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The internal methods are made public just because they need to be testable and I don't want to subclass the SUT or include the unit tests in the SUT class as a static inner class. But I get your point. However, I couldn't find good guide lines to avoid these kind of situations. Tutorials always stuck on the basic level that has nothing to do with real software. Otherwise, the reason for spying is exactly to avoid duplication of test code and make the tests unit scoped. –  allprog Sep 25 '13 at 11:16
I disagree that the helper methods need to be public for proper unit testing. If the contract of a method states that it checks for various conditions, then there is nothing wrong with writing several tests against the same public method, one for each "subcontract". The point of unit tests is to achieve coverage of all code, not to achieve a superficial coverage of public methods via a 1:1 method-test correspondence. –  Kilian Foth Sep 25 '13 at 11:28
Using only the public API for testing is many times significantly more complex than testing the internal pieces one by one. I don't argue, I get that this approach is not the best and it has its hindsight that my question shows. The biggest issue is that functions are not composable in Java and the workarounds are extremely terse. But there seems to be no other solution for real unit testing. –  allprog Sep 25 '13 at 11:42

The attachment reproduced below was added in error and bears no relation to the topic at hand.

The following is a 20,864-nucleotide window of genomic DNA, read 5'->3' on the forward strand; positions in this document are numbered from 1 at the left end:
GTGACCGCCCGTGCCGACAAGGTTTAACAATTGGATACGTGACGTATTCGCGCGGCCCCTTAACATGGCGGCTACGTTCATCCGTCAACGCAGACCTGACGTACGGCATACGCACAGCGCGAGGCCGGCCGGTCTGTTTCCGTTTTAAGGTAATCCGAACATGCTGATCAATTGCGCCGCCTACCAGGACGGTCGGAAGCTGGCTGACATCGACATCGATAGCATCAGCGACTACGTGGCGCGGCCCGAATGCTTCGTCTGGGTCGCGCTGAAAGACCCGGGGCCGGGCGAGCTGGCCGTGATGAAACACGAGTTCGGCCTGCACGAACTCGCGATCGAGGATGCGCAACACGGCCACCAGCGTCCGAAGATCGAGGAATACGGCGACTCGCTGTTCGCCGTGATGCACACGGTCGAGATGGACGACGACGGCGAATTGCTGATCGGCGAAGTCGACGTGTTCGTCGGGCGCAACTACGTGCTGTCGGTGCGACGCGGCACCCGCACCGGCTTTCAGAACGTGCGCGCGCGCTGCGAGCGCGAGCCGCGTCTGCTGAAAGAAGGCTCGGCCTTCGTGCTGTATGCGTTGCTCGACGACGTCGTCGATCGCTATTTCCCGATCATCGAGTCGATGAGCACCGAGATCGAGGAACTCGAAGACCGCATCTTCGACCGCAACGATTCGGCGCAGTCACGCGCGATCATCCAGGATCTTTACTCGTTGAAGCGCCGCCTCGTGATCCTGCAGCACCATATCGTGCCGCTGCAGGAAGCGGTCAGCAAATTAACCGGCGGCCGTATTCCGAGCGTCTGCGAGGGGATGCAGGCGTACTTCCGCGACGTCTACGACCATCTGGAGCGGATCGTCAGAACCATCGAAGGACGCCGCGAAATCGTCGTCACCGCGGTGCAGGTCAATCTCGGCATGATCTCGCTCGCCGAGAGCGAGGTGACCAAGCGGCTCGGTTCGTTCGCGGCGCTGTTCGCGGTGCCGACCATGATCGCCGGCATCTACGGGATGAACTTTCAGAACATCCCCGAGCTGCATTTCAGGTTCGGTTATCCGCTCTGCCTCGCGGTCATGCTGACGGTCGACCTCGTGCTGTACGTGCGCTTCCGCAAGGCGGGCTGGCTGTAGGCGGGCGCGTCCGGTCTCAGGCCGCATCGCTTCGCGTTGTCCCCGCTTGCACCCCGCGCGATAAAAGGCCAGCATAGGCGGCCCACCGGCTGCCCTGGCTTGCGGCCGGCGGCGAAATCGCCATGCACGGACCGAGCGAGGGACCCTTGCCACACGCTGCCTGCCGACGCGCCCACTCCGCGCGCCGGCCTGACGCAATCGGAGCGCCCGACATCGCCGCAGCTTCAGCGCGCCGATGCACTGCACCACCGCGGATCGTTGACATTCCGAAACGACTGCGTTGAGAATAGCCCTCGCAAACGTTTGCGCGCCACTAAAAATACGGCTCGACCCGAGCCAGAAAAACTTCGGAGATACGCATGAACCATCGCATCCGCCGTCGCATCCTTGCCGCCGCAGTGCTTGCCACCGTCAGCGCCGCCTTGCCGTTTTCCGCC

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Unit tests should test the contract; it is the only important thing, for them. Testing anything that isn't part of the contract is not only a waste of time, it is a potential source of error. Any time you see a developer changing the tests when he changes an implementation detail, alarm bells should ring; that developer may be (whether intentionally or not) hiding his mistakes. Deliberately testing implementation detail forces this bad habit, making it more likely that errors will be masked.

The internal calls are an implementation detail and should only be of interest in measuring performance. Which is not usually the job of unit tests.

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Sounds great. But in reality, the "string" I have to type in and call it code is in a language that knows very little about functions. In theory I can easily describe a problem and make substitutions here and there to simplify it. In code I have to add a lot of syntactic noise to achieve this flexibility that turns me down from using it. If method a contains a call to method b in the same class, then tests of a must include tests of b. And there is no way to change this as long as b is not passed to a as parameter But there is no other solution, I see. –  allprog Sep 25 '13 at 12:29
If b is a part of the public interface, it should be tested anyway. If it isn't, it need not be tested. If you made it public just because you wanted to test it, you did wrong. –  itsbruce Sep 25 '13 at 13:59
See my comment to @Philip's answer. I haven't mentioned yet but the data model is the source of evil. Pure, stateless code is a piece of cake. –  allprog Sep 25 '13 at 14:05